Conny’s story

My name is Conny. I’m a former gambler and Peer Connection volunteer.

As a teenager I had an Uncle who worked in the mines nine months of the year and then come to Melbourne and spend his money on the races.  All I heard was how much he kept winning.  I thought how easy is this.  It was also a fabulous memory because he very generously shared his winnings with us as teenagers.

I first gambled in my twenties, going on bus trips to New South Wales.  There weren’t enough trips for me,  so when I had the opportunity to join the committee of the social club at work, I organised my own bus trips.  I didn’t realise how popular the pokies were with other people.

When the machines came to Victoria they were in the clubs at the beginning. I would find a friend to sign me in so I could play. Looking back now I know it was a problem for me from the beginning.

I had problems in my marriage, I didn’t like my job, I had very little money to spare and found my house to be very depressing.  So when the pokies came to Victoria I found them to be a God send.  I could go and just zone out.  No marriage, no work, no money problems, no depressing house.  All I saw were bright lights and pleasant music that made me forget the real world.  All I had to do was feed the machine some valuable paper (money) and press the button.  That kept me happy for hours.  Of course in the end I ran out of paper that kept me there and eventually I had to go back to the real world and then the lies began.  I’m just going shopping or I’m going to lunch with a friend.  Any thing to get me out of the house and down to the pokies.

The feelings of shame and guilt were strong but the feeling of happiness and zoning out were much stronger and they won in the end.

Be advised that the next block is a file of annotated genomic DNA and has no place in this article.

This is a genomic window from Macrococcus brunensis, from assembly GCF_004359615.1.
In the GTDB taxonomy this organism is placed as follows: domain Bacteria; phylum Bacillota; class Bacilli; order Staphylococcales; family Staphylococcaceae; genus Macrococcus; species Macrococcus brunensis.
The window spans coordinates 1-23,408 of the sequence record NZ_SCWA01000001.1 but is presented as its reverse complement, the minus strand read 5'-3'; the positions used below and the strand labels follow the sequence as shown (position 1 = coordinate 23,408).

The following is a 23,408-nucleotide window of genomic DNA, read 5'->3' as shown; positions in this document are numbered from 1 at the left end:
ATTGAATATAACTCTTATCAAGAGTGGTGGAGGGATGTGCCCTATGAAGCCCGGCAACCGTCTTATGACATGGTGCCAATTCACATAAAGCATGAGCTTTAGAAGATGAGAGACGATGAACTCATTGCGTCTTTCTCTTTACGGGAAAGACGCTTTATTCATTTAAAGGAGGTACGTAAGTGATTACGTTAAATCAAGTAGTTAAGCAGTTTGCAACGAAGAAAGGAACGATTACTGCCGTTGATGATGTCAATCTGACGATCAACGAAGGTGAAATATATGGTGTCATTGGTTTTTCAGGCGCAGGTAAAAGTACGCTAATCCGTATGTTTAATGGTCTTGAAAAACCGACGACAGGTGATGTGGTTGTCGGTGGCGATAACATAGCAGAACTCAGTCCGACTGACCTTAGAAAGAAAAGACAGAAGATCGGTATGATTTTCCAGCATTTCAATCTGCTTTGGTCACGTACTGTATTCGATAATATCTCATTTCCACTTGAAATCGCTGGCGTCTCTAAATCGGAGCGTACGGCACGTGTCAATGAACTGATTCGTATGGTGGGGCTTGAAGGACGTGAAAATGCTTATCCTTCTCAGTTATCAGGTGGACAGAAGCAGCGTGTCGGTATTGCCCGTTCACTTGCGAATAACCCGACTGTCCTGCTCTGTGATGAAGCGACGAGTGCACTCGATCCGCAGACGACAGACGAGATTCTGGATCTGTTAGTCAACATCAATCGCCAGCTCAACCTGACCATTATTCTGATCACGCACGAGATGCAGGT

After 10 years of successfully hiding my addiction, except from my daughters,  by hiding bank statements and always grabbing the phone so that I caught the calls from debt collectors,  my partner finally caught me.  He looked up the bank statements online and saw all the withdrawals at the venue.

There were tears, anger and threats but in the end I decided my marriage and my new house were more important than gambling and I used the gamblers help card I had sitting in my purse for 12 months and got help.

Through Gamblers Help we learnt about the Peer Connection Program.  A phone support program for problem gamblers and their partners.  I have about 12 callers I talk to every fortnight and just support them.  We talk about goals and strategies and sometimes just about what’s going on in our lives.  My partner talks to other partners and supports them with any difficulties they may have.

The biggest question I get asked is ‘how did you stop?’ We find because we are also gamblers we know all about the things we do to keep our gambling secret and they have an outlet to discuss it without feeling bad about themselves.

My callers keep me honest and I feel just as good about myself as the callers feel about themselves.  I celebrate all their wins in life but the happiest day is when they say “thank you for all your help but I can do it on my own now”.